Reason

In order to discourage secondary movements, it would be more fruitful to ascertain from the outset the applicant’s preference for one or more countries (up to a maximum of three), as well as the knowledge, contacts and skills that could facilitate their integration, even on a temporary basis, for the benefit of the social equilibrium of the host country.

Amendment 4

COM(2016) 270 final

Article 8(2)

Guarantees for minors

Text proposed by the Commission

CoR amendment

Each Member State where an unaccompanied minor is obliged to be present shall ensure that a representative represents and/or assists the unaccompanied minor with respect to the relevant procedures provided for in this regulation.

Each Member State shall ensure that a representative represents and/or assists the unaccompanied minor with respect to the relevant procedures provided for in this regulation.

Reason

Given their vulnerability, assistance and representation should always be guaranteed to children, even where, for whatever reason, they are not present in the Member State responsible for examining their application.

Amendment 5

COM(2016) 270 final

Article 10

Text proposed by the Commission

CoR amendment

1.   Where the applicant is an unaccompanied minor, only the criteria set out in this article shall apply, in the order in which they are set out in paragraphs 2 to 5.

1.   Where the applicant is an unaccompanied minor, only the criteria set out in this article shall apply, in the order in which they are set out in paragraphs 2 to 5.

2.   The Member State responsible shall be that where a family member of the unaccompanied minor is legally present, provided that it is in the best interests of the minor. Where the applicant is a married minor whose spouse is not legally present on the territory of the Member States, the Member State responsible shall be the Member State where the father, mother or other adult responsible for the minor, whether by law or by the practice of that Member State, or sibling is legally present.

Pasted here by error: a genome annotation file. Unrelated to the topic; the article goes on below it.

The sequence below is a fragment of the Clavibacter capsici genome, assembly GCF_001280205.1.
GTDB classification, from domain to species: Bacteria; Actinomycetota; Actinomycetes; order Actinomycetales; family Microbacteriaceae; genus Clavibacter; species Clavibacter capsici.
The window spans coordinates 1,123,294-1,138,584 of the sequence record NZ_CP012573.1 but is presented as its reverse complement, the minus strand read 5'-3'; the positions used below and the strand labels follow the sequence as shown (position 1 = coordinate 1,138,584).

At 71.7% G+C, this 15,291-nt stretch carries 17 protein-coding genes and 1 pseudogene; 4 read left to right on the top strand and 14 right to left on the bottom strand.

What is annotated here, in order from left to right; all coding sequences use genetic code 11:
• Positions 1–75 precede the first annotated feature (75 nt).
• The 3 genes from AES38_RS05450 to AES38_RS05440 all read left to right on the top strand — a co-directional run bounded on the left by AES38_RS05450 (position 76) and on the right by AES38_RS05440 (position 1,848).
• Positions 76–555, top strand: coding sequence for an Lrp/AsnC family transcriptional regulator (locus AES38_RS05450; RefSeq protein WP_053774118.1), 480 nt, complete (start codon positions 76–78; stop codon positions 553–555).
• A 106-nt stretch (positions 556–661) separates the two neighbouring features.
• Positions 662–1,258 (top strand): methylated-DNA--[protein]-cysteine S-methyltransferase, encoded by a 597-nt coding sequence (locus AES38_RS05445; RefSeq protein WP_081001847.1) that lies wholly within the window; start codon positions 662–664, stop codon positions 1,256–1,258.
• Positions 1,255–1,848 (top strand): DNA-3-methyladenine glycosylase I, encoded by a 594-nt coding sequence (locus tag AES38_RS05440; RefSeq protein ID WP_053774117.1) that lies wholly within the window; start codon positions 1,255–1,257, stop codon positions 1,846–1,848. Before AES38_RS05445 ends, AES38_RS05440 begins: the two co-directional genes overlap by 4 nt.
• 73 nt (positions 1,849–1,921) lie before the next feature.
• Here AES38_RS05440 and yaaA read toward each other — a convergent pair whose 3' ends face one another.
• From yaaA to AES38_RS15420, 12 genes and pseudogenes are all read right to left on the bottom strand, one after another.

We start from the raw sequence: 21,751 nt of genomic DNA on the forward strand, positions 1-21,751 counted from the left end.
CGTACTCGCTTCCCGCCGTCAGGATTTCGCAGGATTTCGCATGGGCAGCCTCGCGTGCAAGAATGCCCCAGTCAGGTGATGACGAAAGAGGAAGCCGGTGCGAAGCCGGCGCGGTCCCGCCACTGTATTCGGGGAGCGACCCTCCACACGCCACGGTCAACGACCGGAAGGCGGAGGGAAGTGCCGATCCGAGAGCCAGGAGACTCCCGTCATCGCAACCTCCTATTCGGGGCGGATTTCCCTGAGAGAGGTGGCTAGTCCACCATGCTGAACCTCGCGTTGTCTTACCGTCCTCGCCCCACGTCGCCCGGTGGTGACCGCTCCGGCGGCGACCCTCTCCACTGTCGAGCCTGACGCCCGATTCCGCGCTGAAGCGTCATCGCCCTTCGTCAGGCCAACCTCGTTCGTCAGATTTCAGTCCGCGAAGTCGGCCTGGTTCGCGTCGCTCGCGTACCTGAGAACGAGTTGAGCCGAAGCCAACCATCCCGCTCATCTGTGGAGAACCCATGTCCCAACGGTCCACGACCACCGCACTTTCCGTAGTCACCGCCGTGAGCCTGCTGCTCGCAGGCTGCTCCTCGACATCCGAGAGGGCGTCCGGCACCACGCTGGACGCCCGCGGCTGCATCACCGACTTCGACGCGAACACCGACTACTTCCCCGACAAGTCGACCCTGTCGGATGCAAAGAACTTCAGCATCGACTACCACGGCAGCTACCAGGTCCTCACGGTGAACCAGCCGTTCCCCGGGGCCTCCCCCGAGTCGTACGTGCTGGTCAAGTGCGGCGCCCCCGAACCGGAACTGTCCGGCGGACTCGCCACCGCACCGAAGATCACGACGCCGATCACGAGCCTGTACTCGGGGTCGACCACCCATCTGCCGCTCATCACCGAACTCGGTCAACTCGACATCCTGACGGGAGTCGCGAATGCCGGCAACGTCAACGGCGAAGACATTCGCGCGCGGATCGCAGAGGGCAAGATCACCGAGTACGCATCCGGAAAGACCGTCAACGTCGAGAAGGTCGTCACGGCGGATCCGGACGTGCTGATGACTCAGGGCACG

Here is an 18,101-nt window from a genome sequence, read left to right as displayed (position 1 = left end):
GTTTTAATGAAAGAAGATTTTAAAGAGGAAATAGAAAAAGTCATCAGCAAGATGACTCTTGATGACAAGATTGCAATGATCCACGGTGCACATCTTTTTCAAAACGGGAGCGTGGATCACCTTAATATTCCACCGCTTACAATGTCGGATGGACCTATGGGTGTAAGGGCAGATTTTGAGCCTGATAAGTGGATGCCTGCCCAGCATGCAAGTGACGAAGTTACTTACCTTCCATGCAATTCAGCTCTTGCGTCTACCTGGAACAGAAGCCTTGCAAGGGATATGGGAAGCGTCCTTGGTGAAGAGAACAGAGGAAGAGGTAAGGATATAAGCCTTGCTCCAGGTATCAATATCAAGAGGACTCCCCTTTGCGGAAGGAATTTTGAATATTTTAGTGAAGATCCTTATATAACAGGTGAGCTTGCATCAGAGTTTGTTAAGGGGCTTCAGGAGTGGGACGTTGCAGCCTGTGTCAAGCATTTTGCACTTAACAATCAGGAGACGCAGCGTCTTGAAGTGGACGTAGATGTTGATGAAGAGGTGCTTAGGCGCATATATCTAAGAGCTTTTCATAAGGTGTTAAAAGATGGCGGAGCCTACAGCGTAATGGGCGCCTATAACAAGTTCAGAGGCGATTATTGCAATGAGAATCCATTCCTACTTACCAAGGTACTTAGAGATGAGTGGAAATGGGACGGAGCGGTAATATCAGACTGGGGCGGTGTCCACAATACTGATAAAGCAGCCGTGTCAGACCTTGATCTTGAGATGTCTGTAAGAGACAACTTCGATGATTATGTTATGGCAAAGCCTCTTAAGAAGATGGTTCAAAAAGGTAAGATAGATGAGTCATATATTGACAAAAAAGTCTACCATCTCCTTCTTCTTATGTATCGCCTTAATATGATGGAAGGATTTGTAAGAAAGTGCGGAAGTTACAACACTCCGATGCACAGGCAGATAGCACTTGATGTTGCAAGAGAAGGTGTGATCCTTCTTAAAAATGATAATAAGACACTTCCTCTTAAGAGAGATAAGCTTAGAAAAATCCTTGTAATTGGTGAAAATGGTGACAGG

2.   The Member State responsible shall be that where a family member of the unaccompanied minor is legally present, provided that it is in the best interests of the minor. Where the applicant is a married minor whose spouse is not legally present on the territory of the Member States, the Member State responsible shall be the Member State where the father, mother or other adult responsible for the minor, whether by law or by the practice of that Member State, or sibling is legally present.

3.   Where the applicant has a relative who is legally present in another Member State and where it is established, based on an individual examination, that the relative can take care of him or her, that Member State shall unite the minor with his or her relative and shall be the Member State responsible, provided that it is in the best interests of the minor.

3.   Where the applicant has a relative who is legally present in another Member State and where it is established, based on an individual examination, that the relative can take care of him or her, that Member State shall unite the minor with his or her relative and shall be the Member State responsible, provided that it is in the best interests of the minor.

4.   Where family members or relatives as referred to in paragraphs 2 and 3, stay in more than one Member State, the Member State responsible shall be decided on the basis of what is in the best interests of the unaccompanied minor.

4.   Where family members or relatives as referred to in paragraphs 2 and 3, stay in more than one Member State, the Member State responsible shall be decided on the basis of what is in the best interests of the unaccompanied minor.

5.   In the absence of a family member or a relative as referred to in paragraphs 2 and 3, the Member State responsible shall be that where the unaccompanied minor first has lodged his or her application for international protection, unless it is demonstrated that this is not in the best interests of the minor.